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Folk-lore of Shakespeare, by T.F. Thiselton Dyer, [1883], at


It would be difficult to overestimate the value which must be attached to the plays of Shakespeare in connection with the social life of the Elizabethan age. Possessed of a rich treasury of knowledge of a most varied kind, much of which he may be said to have picked up almost intuitively, he embellished his writings with a choice store of illustrations descriptive of the period in which he lived. Apart, too, from his copious references to the manners and customs of the time, he seems to have had not only a wide knowledge of many technical subjects, but, also, an intimate acquaintance with the folk-lore of bygone days. How far this was the case may be gathered from the following pages, in which are collected, and grouped together, as far as arrangement would permit, the various subjects relating to this interesting and popular branch of our domestic history. It only remains for me to add that the Edition of the poet's plays made use of is the "Globe," published by Messrs Macmillan.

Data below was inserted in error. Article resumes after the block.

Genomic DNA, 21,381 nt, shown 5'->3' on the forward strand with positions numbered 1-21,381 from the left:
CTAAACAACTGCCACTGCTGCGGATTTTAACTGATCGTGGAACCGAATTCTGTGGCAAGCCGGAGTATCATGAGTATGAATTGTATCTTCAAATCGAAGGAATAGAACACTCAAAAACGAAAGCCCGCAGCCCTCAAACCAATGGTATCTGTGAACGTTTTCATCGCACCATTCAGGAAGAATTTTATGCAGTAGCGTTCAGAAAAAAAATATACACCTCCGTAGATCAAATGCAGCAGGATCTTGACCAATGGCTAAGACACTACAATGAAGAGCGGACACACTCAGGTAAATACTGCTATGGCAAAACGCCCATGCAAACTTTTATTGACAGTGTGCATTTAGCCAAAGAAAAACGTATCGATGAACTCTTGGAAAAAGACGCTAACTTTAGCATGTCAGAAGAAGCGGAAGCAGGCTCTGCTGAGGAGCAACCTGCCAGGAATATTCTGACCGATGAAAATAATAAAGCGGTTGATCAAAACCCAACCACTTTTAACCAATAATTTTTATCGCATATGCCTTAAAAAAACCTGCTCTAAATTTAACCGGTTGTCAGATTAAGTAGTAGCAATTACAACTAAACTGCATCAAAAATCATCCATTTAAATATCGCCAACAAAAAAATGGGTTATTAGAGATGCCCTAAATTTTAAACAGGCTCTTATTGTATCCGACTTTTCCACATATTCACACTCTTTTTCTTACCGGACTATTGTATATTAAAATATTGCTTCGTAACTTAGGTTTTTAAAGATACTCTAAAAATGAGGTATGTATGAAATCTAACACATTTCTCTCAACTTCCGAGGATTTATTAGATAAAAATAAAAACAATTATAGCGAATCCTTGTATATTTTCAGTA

August, 1883.

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